GHAZNI PROVINCE, Afghanistan — Ching Eikenberry, wife of the U.S. Ambassador to Afghanistan, Karl Eikenberry, took part in a women’s panel supported by the Ghazni Provincial Reconstruction Team, March 7, in the Ghazni Library in Ghazni city, Afghanistan.
While her husband performed official duties and met with members of the recently inaugurated Provincial Council, Mrs. Eikenberry jointed a panel and discussed issues with and concerning local Afghan women.
The meeting included Shokrieh Vali, Ghazni Director of Women’s Affairs, and two lawyers from the Ghazni Provincial Council, a medical doctor, the Ghazni Director of Health Affairs and Mrs. Eikenberry.
Eikenberry sent two messages to her Afghan sisters and brothers. The first was the need to have women and men work together as a team and the second was one of communication.
"American people want to know what Afghan people, especially Afghan women, are doing, but they cannot all come here," she said. "So it is my responsibility to go back to the United States and tell the American people, especially the American women, what Afghanistan is actually like."
Eikenberry grew up in a conservative Chinese culture where women did not have the same opportunities as their male counterparts. However, her generation saw a shift in male and female roles, and she was able to break from that cultural barrier.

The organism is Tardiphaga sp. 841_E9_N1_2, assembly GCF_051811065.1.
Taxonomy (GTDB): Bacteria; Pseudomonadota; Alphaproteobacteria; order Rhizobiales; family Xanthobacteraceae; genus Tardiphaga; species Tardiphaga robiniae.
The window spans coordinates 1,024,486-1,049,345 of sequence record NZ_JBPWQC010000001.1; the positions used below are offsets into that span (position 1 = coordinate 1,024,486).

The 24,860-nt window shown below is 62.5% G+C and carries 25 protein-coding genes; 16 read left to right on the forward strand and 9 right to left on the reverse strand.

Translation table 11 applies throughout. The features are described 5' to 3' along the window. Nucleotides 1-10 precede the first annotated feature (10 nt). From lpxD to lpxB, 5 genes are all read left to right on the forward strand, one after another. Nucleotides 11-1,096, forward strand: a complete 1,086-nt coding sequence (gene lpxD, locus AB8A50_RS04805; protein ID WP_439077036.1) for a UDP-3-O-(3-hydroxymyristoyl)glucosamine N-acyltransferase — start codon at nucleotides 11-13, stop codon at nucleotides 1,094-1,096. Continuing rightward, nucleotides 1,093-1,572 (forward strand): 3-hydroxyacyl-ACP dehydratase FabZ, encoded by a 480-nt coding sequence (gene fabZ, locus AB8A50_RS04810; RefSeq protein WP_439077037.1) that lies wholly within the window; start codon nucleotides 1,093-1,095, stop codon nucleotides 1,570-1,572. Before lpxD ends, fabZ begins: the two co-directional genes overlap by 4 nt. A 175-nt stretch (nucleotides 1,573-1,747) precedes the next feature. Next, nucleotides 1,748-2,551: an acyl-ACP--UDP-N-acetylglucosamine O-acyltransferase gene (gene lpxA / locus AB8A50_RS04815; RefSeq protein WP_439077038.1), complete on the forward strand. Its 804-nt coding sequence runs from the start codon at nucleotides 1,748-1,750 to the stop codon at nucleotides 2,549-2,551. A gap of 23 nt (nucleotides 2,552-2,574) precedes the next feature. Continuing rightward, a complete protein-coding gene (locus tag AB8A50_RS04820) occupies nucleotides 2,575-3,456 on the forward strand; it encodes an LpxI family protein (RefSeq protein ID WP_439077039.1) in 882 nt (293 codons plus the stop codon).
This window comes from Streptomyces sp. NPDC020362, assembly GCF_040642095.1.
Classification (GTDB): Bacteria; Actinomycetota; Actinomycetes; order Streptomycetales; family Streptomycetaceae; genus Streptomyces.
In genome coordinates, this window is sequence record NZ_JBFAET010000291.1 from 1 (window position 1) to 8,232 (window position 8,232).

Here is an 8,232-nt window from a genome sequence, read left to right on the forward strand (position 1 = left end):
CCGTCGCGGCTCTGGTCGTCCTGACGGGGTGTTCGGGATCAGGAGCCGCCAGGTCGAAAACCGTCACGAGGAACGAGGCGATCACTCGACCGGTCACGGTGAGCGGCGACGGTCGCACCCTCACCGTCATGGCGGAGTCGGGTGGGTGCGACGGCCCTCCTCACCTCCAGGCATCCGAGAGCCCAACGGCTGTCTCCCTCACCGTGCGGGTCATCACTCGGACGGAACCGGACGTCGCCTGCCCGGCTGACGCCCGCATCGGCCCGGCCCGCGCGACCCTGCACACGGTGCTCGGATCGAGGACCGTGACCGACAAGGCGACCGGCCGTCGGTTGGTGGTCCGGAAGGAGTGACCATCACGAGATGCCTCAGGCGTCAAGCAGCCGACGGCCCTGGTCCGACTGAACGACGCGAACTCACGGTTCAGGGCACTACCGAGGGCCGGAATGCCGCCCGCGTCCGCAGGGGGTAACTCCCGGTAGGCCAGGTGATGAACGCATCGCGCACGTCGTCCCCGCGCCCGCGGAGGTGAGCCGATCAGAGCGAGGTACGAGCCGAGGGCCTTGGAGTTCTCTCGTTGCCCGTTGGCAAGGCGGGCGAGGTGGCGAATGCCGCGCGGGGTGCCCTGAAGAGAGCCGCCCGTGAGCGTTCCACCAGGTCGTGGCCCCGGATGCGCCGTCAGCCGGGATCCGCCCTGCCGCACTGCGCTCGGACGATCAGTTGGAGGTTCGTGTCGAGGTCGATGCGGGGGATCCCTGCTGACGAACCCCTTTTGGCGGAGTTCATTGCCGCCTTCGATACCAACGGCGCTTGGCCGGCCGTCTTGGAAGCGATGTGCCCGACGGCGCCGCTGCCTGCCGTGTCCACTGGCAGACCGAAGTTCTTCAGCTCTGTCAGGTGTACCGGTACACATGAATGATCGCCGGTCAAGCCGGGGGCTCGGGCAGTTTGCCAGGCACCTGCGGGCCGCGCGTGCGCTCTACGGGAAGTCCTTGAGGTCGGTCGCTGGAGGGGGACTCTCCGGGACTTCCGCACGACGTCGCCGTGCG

"My mother used to walk behind my father. I walked with my mother," she told a hushed audience. "My daughter walks in front of her husband." The quiet audience exploded with applause.
Her trip to Ghazni city occurred the day before International Women’s Day, an event that celebrates the achievements of women across history.
"First of all, you moved your international women’s celebration day to accommodate my schedule," she said. "And the men supported this idea. It’s a big sign of friendship; it’s a big sign of unity."
Her message of unity was also expressed when she mentioned her visit to the Forward Surgical Clinic on the Forward Operating Base Ghazni that morning. There she had talked to two fathers with injured children. Doctors were treating a ten-year-old boy recovering from a fractured leg and an eight-year-old girl that had been badly burned.
"They take care of their son and daughter every day," she said. "I asked them, so now you’re not only a father, but you’re also a mother. You take care of a child, how do you feel?"
The fathers told Eikenberry that these tragedies had given them the opportunity to care for their son and daughter, and that they had learned about being a mother and about their children. This would not have been the case if the injuries did not occur, since Afghan women traditionally care for the children.
While it was unfortunate that this happened to their son and daughter, it was very fortunate that it brought them together, she said.
"I hope we don’t have to pay that price learning about our wives, our husbands, our daughters, our sons."